No, Spain is not a democracy

The EU Charter, which guarantees the rights of its citizens, is not worth the paper it’s written on

Suso De Toro
4 min

Spain is governed by a party which has been found guilty of systematic corruption. If society tolerates such behaviour, then it can accept all manner of things. However, this ought not to happen in a democratic country and it is proof that the system is corrupt.

Some years ago, this corrupt sociopolitical system initiated a fundamentally anti-democratic process, involving a petition "against the Catalans", and the Constitutional Court’s case against the Statute, both designed to attack the Catalan government at the time. This ideologically motivated strategy caused frustration and harm to Catalan society, in the first instance. Subsequently it was denied any alternative, leading us to where we are today. The Spanish state and its political parties had nothing to offer Catalonia, with the independence movement being the only alternative for society.

This democratic anomaly, the continuity of Rajoy’s administration —despite evidence of its corruption— with the support of the PSOE in maintaining its policies aimed at Catalonia, is only possible because it is in the interest of the State’s powers. It is evident in the direct actions of the economic powers that be —the boycott of the Catalan financial structure is a closely coordinated political operation— and through control of the Spanish media, its Madrid-based newspapers and TV stations, in particular. The striking similarity between the headlines in print and on the TV news can only be explained by them following a precise instruction: “Don’t cut the Catalans any slack".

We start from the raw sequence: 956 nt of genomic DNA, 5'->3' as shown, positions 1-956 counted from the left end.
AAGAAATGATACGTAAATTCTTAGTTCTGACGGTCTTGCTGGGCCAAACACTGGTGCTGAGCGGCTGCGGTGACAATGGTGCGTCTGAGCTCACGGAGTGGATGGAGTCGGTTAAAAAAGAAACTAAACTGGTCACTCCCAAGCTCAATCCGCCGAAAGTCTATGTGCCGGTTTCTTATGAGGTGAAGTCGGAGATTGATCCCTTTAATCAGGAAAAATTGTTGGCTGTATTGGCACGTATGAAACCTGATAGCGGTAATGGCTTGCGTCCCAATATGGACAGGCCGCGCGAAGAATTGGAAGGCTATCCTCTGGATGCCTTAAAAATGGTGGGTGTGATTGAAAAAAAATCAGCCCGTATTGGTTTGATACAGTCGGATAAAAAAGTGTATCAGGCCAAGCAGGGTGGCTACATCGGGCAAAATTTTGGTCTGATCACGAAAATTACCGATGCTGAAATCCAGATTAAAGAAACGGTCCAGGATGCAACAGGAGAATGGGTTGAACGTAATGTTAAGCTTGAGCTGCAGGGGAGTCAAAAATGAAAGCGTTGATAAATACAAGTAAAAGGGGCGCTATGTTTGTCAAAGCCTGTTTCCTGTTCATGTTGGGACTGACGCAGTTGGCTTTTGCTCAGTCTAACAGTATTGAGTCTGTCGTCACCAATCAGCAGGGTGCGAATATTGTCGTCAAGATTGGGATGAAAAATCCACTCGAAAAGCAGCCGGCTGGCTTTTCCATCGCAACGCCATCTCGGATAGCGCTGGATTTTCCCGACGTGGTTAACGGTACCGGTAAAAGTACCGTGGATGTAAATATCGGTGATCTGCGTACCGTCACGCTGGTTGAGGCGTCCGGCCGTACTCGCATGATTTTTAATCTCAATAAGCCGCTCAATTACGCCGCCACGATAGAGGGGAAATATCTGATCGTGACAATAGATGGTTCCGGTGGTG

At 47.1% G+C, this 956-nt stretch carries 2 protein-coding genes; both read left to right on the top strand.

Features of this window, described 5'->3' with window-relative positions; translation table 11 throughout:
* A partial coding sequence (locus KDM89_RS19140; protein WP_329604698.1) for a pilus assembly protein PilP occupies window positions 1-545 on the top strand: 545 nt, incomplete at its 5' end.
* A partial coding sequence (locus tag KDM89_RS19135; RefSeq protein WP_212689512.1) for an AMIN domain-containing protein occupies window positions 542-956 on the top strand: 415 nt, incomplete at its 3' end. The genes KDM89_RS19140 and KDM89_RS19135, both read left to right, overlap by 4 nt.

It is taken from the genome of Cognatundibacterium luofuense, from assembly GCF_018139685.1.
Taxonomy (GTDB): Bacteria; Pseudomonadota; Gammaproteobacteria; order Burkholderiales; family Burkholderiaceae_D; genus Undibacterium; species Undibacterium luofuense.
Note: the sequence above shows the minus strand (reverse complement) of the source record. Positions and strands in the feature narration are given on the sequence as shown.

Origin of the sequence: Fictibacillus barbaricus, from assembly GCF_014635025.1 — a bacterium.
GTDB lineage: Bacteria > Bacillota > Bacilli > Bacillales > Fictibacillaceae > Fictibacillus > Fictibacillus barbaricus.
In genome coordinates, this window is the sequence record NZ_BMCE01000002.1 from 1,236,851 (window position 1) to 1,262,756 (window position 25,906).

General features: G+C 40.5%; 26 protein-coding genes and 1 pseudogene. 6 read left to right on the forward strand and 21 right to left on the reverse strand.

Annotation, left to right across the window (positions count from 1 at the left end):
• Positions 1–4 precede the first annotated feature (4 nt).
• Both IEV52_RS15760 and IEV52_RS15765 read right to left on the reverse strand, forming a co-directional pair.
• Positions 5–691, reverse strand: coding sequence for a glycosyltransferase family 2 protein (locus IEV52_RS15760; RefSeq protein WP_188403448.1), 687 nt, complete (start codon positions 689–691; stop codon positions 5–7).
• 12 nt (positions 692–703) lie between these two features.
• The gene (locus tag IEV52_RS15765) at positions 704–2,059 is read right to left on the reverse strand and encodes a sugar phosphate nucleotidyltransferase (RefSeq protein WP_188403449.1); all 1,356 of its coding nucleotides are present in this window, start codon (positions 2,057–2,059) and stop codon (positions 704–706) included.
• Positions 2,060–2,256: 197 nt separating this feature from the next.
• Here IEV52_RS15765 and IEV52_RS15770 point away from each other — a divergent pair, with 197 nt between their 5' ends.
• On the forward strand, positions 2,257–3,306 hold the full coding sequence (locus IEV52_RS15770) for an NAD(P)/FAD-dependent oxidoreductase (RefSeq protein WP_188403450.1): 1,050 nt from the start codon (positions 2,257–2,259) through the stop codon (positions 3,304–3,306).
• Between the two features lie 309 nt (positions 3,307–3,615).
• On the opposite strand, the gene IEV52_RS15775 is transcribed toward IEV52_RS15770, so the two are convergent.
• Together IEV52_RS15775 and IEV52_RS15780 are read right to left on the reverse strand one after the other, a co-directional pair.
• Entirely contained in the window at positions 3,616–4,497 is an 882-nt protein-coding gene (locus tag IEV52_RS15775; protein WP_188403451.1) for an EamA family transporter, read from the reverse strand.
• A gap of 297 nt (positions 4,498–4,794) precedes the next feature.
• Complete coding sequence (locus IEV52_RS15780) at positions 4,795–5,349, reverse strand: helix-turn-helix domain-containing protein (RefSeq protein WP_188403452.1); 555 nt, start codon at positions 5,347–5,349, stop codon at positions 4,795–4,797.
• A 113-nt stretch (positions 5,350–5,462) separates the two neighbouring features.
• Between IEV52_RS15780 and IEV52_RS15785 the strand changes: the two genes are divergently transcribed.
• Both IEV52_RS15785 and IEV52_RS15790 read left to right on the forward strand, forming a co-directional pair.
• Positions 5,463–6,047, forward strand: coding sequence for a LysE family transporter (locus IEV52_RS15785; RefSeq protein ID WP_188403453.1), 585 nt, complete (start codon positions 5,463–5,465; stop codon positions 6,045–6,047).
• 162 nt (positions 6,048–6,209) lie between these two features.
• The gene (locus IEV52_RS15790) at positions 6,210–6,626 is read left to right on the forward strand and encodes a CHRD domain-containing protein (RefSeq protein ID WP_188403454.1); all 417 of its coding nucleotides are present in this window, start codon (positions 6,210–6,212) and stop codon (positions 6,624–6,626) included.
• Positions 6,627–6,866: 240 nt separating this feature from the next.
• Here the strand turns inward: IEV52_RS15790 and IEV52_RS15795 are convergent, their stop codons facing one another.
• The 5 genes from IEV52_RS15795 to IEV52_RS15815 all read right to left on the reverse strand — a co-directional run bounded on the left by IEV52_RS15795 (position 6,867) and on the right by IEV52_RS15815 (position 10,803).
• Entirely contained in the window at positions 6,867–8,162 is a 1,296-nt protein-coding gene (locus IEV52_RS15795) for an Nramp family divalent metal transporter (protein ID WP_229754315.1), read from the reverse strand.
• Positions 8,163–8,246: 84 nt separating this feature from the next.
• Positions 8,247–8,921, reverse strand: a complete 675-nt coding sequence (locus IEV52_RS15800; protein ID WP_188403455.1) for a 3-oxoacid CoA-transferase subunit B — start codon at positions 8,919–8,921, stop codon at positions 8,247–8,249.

This anti-democratic diktat is a response to the systematic distortion of language: "The separatist / pro-independence threat"; referring to the referendum as "illegal" even before the Constitutional Court had issued its verdict; the use of vocabulary employed by the police when referring to criminals, in expressions like “taking out the ringleaders of the referendum", "seizing the ballots papers" and so on. All via news reports and commentators which exclude anyone who might express the Catalan government’s position. The Spanish media is not democratic, it is a totalitarian machine that aims to turn Spanish public opinion against Catalonia. It is only right that it has been criticised by international institutions for its bias.

Social and political life is conducted via the media. The freedom of information, opinion and expression all depend on them to not be drowned out, as is happening at present. However, what ultimately guarantees democratic freedom is an independent legal system, and this does not exist in Spain, either. The democratic nature of the justice system has never been guaranteed.